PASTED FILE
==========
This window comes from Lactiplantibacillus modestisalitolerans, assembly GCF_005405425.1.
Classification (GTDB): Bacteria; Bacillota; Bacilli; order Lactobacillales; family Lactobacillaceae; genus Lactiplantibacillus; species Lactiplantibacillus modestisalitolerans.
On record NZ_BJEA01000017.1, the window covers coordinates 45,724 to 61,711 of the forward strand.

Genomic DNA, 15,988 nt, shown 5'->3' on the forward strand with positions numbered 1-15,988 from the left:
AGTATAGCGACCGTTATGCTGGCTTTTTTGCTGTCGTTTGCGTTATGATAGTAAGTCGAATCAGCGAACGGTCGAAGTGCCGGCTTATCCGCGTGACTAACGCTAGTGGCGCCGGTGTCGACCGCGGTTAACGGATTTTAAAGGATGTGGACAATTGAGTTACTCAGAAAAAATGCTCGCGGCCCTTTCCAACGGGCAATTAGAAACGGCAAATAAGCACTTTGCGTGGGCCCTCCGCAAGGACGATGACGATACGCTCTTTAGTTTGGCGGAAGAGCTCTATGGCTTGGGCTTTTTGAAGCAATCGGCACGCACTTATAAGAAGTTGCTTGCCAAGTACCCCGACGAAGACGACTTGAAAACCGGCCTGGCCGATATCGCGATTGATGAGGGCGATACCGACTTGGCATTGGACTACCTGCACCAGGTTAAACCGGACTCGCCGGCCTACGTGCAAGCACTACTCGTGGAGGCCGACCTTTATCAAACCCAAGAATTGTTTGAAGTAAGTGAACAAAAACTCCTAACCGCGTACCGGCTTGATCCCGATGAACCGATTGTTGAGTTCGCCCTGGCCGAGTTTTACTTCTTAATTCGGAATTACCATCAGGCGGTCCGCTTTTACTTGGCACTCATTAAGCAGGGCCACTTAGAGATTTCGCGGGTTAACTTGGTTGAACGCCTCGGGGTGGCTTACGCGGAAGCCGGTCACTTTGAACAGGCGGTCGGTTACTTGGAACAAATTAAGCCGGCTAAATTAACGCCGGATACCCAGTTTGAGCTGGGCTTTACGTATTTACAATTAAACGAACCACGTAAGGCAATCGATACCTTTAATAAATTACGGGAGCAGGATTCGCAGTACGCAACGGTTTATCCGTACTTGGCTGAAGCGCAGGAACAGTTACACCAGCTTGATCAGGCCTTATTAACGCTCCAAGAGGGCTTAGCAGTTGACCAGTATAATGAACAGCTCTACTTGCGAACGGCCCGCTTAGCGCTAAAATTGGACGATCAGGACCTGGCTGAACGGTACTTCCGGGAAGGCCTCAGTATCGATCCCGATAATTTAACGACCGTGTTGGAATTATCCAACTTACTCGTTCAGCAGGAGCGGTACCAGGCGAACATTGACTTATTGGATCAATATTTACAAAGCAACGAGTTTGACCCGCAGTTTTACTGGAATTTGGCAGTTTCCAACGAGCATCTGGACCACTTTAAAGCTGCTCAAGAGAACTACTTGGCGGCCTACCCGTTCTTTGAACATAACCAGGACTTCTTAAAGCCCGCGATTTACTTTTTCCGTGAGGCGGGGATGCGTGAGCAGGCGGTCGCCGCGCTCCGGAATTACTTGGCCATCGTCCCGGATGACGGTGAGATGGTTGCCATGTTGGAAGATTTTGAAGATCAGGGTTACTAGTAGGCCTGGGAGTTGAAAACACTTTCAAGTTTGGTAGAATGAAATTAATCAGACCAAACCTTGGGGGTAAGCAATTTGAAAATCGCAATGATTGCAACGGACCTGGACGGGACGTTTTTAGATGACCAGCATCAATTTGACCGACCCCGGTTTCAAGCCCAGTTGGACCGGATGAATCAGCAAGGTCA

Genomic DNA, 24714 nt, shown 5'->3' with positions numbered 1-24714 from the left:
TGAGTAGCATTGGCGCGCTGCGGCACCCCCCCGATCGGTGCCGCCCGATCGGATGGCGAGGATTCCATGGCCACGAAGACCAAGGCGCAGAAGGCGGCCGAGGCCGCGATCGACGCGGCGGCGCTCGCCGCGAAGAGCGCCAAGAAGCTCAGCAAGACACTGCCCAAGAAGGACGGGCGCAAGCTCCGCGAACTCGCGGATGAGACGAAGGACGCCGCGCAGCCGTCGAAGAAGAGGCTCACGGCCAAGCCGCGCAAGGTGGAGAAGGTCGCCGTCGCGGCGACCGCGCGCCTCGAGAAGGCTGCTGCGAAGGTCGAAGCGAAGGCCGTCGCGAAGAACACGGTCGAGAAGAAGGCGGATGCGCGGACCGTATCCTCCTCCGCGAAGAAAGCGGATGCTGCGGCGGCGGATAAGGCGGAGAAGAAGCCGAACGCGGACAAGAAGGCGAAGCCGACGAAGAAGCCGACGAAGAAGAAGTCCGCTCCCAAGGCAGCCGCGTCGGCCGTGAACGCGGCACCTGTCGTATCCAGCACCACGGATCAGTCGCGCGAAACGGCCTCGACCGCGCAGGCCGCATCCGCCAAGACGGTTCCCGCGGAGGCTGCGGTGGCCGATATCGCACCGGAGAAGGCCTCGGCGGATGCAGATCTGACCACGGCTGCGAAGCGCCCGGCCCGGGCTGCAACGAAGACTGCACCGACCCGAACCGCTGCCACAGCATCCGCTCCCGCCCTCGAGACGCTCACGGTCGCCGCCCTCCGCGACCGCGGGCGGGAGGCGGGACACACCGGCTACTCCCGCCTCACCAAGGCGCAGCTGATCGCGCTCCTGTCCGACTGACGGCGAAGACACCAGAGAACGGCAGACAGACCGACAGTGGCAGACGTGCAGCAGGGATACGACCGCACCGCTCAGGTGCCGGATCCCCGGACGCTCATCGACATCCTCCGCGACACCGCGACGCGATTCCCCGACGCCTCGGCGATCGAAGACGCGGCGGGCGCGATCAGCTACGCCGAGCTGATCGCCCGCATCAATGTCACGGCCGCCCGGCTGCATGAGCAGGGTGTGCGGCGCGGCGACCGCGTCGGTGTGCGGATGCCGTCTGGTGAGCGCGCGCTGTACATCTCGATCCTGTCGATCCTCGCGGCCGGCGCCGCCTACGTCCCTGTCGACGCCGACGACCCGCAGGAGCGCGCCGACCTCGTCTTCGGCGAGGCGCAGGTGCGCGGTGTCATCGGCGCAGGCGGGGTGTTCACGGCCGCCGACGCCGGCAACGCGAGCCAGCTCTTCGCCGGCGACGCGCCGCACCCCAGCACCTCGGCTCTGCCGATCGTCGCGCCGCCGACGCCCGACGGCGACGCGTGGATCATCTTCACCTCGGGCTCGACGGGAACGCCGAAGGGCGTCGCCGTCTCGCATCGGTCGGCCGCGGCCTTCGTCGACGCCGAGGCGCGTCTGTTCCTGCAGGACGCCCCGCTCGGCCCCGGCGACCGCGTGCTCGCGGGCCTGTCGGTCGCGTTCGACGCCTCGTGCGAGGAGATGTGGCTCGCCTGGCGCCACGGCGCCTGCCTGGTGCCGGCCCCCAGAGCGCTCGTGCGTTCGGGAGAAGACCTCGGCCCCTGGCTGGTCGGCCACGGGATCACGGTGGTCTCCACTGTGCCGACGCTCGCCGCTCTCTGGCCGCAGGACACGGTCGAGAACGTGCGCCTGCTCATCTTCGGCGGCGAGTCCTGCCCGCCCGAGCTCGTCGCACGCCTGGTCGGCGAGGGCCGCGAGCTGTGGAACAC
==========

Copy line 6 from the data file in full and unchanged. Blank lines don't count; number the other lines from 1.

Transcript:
Genomic DNA, 24714 nt, shown 5'->3' with positions numbered 1-24714 from the left: